The Ladies Page

COUNTRY ECHOES

Since we last met on the Ladie’s Page life has handed us
many experiences, but the one that stands out rather stickily is
having an egg thrown at us on a Saturday morning – and this at 5:30
A.M. We were driving out of Boise, Idaho, headed back to
Wisconsin.

We were just getting settled back into our seat belts. Dawn was
spreading a rim of light across the surrounding buttes. SPEED ZONE
AHEAD reminded us to slow to the prescribed limit. And then it
happened. CRAACK – SPLUISH!

‘What was that?’ I shouted in a most unladylike way.

‘I don’t know,’ was my husband’s startled
answer. But then I turned my head and my tongue came darting out of
my mouth in the second unladylike gesture of the morning. It turned
down in distaste as I looked at the window which had protected my
nice clean head.

‘Uish,’ I said in dismay. ‘Uish. Keep on
driving.’ I shouted orders like a seasoned sergeant to a
company of green rookies. ‘Don’t stop. PLEASE,’ I added
with dictatorial firmness. ‘If that goop ever runs down in the
window we are going to have a mess.’ Involuntarily I moved over
closer to Alfred. Whoops! The seat belt was holding me. I pushed
the release gadget and again I almost shouted. ‘Look! Just
look! What is it?’ By now it practically covered the whole
window and the wind was working it around in strange, sloppy
patterns.

‘Do you suppose some big bird flew over and laid an egg in
flight?’ my husband asked, tongue in cheek. He was thoroughly
enjoying my early morning exhibition of woman’s
squeamishness.

‘Oh my! Yes, I surely expect so,’ I answered as I gave
him one of those cold wifely stares. But we kept on driving until
the mess was a bit less messy and then a station attendent kindly
removed all vestiges of someone’s prank. We repaid him by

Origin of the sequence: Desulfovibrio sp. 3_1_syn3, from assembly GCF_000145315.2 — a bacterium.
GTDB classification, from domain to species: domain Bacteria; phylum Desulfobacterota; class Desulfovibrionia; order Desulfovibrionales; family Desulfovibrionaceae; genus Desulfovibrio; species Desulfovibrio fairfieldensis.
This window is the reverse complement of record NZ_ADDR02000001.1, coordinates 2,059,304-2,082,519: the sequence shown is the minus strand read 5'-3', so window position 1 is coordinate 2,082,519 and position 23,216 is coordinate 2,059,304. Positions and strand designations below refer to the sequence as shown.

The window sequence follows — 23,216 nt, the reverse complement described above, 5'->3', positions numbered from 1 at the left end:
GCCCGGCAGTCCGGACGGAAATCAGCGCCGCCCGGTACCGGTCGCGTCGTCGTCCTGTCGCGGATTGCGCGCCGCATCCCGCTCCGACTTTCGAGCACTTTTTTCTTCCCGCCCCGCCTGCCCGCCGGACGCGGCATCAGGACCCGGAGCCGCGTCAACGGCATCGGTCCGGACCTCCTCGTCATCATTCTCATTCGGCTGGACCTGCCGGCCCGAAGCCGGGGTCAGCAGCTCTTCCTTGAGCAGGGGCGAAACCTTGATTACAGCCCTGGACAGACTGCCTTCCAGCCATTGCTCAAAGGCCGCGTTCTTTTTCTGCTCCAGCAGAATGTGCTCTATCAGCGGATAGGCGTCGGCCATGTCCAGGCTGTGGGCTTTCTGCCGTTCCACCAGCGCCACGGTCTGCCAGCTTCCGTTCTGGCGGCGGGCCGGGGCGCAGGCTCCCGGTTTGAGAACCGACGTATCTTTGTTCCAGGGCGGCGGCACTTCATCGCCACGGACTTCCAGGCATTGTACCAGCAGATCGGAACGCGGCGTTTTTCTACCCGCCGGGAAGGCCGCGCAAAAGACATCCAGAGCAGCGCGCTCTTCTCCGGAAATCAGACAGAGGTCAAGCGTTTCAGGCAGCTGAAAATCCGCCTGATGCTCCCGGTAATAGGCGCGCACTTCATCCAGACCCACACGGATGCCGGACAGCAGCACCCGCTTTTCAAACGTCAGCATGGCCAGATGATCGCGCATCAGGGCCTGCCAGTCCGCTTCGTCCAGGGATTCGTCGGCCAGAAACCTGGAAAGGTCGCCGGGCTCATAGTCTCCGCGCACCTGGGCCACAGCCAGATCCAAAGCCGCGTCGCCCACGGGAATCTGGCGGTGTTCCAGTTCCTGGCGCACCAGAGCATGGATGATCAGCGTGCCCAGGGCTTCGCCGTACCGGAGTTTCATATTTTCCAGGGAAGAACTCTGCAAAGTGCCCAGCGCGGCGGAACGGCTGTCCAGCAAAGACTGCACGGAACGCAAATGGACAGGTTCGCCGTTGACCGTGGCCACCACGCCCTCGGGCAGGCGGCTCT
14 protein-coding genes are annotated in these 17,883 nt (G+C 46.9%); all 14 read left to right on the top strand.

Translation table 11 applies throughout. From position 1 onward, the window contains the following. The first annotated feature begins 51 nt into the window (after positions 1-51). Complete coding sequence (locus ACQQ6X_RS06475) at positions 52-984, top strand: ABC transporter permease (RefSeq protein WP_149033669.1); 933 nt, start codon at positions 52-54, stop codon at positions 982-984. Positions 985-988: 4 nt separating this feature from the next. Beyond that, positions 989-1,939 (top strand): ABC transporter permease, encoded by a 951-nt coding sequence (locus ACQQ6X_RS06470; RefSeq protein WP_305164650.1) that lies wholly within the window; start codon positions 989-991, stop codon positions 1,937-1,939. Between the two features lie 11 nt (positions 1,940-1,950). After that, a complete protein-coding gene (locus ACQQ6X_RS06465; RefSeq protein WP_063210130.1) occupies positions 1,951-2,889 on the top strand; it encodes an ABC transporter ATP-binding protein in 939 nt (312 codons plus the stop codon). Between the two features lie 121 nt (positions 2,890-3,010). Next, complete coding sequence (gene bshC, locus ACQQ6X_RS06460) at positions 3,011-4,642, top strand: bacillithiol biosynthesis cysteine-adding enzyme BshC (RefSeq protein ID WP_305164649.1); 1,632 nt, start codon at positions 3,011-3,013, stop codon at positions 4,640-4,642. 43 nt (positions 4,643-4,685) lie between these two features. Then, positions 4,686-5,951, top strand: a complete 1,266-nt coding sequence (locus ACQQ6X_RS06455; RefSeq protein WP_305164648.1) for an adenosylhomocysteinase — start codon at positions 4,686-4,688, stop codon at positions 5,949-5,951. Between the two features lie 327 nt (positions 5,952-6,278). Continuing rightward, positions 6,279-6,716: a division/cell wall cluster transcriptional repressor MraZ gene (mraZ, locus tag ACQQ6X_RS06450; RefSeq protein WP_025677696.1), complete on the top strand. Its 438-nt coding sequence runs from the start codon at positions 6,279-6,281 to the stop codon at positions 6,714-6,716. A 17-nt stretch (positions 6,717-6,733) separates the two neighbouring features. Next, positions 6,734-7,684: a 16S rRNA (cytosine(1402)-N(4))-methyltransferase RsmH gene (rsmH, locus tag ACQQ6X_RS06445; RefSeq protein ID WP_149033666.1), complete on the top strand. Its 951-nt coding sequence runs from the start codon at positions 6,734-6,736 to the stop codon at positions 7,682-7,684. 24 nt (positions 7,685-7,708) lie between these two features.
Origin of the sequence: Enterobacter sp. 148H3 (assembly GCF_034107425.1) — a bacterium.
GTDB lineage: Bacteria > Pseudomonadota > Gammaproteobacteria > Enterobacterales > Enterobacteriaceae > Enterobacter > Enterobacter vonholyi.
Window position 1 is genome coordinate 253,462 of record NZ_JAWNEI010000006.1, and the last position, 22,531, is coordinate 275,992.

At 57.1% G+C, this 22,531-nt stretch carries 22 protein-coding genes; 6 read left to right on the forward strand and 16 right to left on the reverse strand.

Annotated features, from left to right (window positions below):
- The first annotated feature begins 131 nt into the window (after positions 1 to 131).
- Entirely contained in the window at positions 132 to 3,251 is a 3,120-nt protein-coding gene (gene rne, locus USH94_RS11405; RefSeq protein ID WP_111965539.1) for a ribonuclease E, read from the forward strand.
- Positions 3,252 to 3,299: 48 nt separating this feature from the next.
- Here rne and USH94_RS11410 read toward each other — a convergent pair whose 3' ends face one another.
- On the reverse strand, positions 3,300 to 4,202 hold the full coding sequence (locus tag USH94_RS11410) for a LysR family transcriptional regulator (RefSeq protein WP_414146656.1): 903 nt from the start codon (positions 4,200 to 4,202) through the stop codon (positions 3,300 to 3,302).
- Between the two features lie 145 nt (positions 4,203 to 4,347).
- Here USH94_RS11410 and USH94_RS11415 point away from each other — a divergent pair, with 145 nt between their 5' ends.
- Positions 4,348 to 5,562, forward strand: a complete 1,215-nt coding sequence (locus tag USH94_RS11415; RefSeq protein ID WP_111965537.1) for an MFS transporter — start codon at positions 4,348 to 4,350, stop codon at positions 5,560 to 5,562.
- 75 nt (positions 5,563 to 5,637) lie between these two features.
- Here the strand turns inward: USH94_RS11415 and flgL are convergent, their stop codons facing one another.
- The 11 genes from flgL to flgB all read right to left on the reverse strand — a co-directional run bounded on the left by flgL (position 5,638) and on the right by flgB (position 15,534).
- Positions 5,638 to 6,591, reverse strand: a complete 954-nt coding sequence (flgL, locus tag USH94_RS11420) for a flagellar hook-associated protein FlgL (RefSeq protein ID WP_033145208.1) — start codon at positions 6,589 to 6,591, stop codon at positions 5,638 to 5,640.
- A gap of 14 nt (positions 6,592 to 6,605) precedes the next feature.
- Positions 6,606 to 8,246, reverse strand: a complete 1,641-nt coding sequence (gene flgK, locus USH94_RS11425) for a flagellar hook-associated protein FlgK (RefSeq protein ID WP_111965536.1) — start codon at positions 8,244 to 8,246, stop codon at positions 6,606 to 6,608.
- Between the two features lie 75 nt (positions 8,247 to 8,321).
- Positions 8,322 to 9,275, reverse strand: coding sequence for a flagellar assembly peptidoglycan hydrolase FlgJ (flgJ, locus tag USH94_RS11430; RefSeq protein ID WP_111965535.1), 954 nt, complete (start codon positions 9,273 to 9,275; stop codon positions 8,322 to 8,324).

purchasing his high test gas. He shook his head. ‘You certainly
aren’t leaving us with a very good impression of Boise, are
you?’ he asked.

‘Oh, I don’t know about that’, I answered breezily.
‘They swore at us in Boston, a few years ago. We got out in the
middle of an intersection when everybody wanted to move from the
opposite direction. Swore at in Boston. Egged in Boise! Maybe it is
some kind of traveling slogan we’ve picked up for
ourselves.’ And so we were on our way.

The car was traveling well for only having two people in it. Our
luggage was on the light side as we had taken some
left-in-Wisconsin pictures and furniture with us on the trip out.
Then I had ridden in apprenhension of having the leg of a chair
bang my head should it it come loose from its moorings. But the
weight was now replaced with rocks in the trunk – oh such pretty
rocks. I could scarcely wait to get home and arrange them on our
patio. Our daughter-in-law was happy with her favorite chair. I was
dreaming of how the personality of my patio was going to be
improved by these colorful rocks, and keeping my eye alert for a
few more specimens as we stopped from time to time. And I was going
home with such special memories of Succor and Jump River
Canyons.

Our daughter-in-law, Eileen, had been wanting to go to Succor
and Jump River Canyons for some time. Now we were there and she was
more enthused than ever. We packed a picnic lunch and drove for
quite some distance before we turned off on a trail which became
increasingly more filled with rocks, mostly round rocks, to be
sure. We were driving our car from Wisconsin, and the two back
tires weren’t really meant for this sort of travel. They had
been snow tires and the tread was well worn, practically all
gone.

We had come about ten or twelve miles when it happened. Out went
tire No. 1. My husband shook his head. There were no other
travellors in sight. We hauled out the spare and soon were ready to
travel again. Should we go on or turn back? I noticed the stones
weren’t all round. Some had rather sharp edges — and – there
were six of us. But we had come this far and the female members of